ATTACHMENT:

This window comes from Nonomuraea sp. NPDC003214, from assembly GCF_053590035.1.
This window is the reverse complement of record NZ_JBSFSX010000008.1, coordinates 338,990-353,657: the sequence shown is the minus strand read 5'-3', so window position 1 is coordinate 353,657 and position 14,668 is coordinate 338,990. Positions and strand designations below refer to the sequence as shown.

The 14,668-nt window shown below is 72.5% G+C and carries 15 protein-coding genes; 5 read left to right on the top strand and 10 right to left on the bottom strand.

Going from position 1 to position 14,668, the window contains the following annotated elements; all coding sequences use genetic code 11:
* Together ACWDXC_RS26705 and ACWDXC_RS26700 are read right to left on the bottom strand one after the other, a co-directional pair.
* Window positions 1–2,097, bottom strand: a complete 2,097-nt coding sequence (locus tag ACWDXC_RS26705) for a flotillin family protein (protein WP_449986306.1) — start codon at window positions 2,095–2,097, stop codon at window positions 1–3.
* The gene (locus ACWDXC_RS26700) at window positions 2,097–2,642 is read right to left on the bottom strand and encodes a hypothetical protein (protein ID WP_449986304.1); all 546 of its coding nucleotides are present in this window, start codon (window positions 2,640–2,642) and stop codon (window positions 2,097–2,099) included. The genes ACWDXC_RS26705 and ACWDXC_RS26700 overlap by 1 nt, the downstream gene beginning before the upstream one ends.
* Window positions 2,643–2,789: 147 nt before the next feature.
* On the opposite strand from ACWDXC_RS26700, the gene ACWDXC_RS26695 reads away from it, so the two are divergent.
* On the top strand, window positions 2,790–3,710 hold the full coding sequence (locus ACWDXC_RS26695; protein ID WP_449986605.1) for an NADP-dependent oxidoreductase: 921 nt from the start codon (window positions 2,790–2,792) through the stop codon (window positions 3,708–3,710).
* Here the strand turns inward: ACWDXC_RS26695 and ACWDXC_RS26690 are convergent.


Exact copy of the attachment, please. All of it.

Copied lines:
This window comes from Nonomuraea sp. NPDC003214, from assembly GCF_053590035.1.
This window is the reverse complement of record NZ_JBSFSX010000008.1, coordinates 338,990-353,657: the sequence shown is the minus strand read 5'-3', so window position 1 is coordinate 353,657 and position 14,668 is coordinate 338,990. Positions and strand designations below refer to the sequence as shown.

The 14,668-nt window shown below is 72.5% G+C and carries 15 protein-coding genes; 5 read left to right on the top strand and 10 right to left on the bottom strand.

Going from position 1 to position 14,668, the window contains the following annotated elements; all coding sequences use genetic code 11:
* Together ACWDXC_RS26705 and ACWDXC_RS26700 are read right to left on the bottom strand one after the other, a co-directional pair.
* Window positions 1–2,097, bottom strand: a complete 2,097-nt coding sequence (locus tag ACWDXC_RS26705) for a flotillin family protein (protein WP_449986306.1) — start codon at window positions 2,095–2,097, stop codon at window positions 1–3.
* The gene (locus ACWDXC_RS26700) at window positions 2,097–2,642 is read right to left on the bottom strand and encodes a hypothetical protein (protein ID WP_449986304.1); all 546 of its coding nucleotides are present in this window, start codon (window positions 2,640–2,642) and stop codon (window positions 2,097–2,099) included. The genes ACWDXC_RS26705 and ACWDXC_RS26700 overlap by 1 nt, the downstream gene beginning before the upstream one ends.
* Window positions 2,643–2,789: 147 nt before the next feature.
* On the opposite strand from ACWDXC_RS26700, the gene ACWDXC_RS26695 reads away from it, so the two are divergent.
* On the top strand, window positions 2,790–3,710 hold the full coding sequence (locus ACWDXC_RS26695; protein ID WP_449986605.1) for an NADP-dependent oxidoreductase: 921 nt from the start codon (window positions 2,790–2,792) through the stop codon (window positions 3,708–3,710).
* Here the strand turns inward: ACWDXC_RS26695 and ACWDXC_RS26690 are convergent.